In his recent New York Times article “On Questioning the Jewish State,” University of Massachusetts philosophy professor Joseph Levine attempts to make the case that we should question whether Israel has a right to exist.
Levine’s main argument is that only certain kinds of groups of people have the right to form a nation. He draws a distinction between ethnic groups (e.g., Jews), which are defined by common heritage, and civic groups (e.g., Israelis), which are defined by common residence in a geographic area. Having drawn this distinction, he contends that the right of a people to form a state “can apply only in the civic sense” and that ethnic groups do not have the right to create a nation because this would violate the rights of other ethnic groups in that area. He thus concludes that Israel does not have a right to exist as a Jewish nation.
But neither ethnicity nor geography is the proper determining factor regarding the legitimacy of a government. The legitimacy of a government depends on whether it adheres to or deviates from the proper purpose of government, which is to protect the individual rights of its citizens. To the extent that a government protects rights, it is morally legitimate; to the extent that a government violates rights, it is morally illegitimate.
By this standard, Israel is a shining example of a moral state. It is the only (relatively) free nation in the region of the Middle East and North Africa protecting the rights of all citizens regardless of gender, sexuality, religion, or race. Although Israel does not protect rights flawlessly, when comparing the state to the other regimes in the area, one is tempted to use that word. Whereas Israel in its core functions protects individual rights, many of its neighboring states not only routinely and obscenely violate the rights of their own citizens; they also seek to destroy Israel.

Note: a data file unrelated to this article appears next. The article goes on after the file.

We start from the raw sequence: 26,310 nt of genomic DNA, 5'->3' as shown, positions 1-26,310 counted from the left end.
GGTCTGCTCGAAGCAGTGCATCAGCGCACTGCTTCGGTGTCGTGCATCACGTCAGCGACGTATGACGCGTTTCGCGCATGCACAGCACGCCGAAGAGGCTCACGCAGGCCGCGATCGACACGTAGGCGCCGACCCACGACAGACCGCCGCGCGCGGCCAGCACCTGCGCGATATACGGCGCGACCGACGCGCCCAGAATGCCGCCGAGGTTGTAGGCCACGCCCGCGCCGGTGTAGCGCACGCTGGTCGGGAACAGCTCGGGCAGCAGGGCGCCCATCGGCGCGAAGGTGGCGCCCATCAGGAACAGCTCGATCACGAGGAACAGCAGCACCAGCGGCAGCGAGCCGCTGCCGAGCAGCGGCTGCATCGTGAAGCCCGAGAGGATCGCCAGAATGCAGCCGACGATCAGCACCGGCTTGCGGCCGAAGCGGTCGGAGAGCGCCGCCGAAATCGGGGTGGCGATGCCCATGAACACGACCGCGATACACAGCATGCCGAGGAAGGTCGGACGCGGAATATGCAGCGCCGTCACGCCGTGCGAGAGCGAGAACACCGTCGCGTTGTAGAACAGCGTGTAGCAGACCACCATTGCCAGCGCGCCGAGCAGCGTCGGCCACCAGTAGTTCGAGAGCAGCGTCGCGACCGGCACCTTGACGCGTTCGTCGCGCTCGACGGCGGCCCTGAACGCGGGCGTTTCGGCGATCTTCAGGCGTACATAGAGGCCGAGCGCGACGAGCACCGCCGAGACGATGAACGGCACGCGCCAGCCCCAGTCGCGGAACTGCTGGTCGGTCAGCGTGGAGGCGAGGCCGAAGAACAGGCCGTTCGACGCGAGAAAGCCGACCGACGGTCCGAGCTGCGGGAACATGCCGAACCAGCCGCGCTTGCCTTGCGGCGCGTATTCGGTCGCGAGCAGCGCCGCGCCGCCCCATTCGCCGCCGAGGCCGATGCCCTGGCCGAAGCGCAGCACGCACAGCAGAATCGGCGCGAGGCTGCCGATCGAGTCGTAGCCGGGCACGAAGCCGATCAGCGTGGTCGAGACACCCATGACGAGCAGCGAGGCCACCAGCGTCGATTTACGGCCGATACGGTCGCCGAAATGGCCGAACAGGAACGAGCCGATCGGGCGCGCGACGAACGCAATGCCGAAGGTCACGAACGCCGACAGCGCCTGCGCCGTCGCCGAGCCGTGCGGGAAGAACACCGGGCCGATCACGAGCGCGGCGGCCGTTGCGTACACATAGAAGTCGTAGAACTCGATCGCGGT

Since its formation in 1948, Israel has had to defend itself against a constant rain of attacks from surrounding Arab nations. Any valid evaluation of Israel’s actions must account for this fact. Levine, however, manages to not mention it once. On the contrary, he asserts that Israel expelled Palestinians in 1948 and occupied Arab lands in 1967 as a means of maintaining its illegitimate Jewish character. This is a complete inversion of the well-known fact that, in both cases, Israel was defending itself in wars initiated by neighboring states.
Although it is collectivistic and irrational for Israel to identify itself by reference to a race or religion, this flaw is certainly not what motivates Israel’s enemies to wipe it off the map. Observe that Israel’s enemies have no qualms about identifying themselves ethnically, nationally, or religiously. Among myriad examples, the Islamic Republic of Iran, which openly seeks to destroy Israel, is a full-fledged Islamic theocracy.
Israel’s government is not perfect. One of its most glaring violations of rights is compulsory military service (from which, ironically, Arab citizens are exempt). And Levine is right that Israel should not promote itself as a Jewish state. (It should promote itself as a rights-protecting state—the point Levine misses entirely.) But Israel’s labeling itself a Jewish state has no bearing on its right to exist. Israel is a bastion of freedom in a region of barbarism, and that fact alone justifies its existence.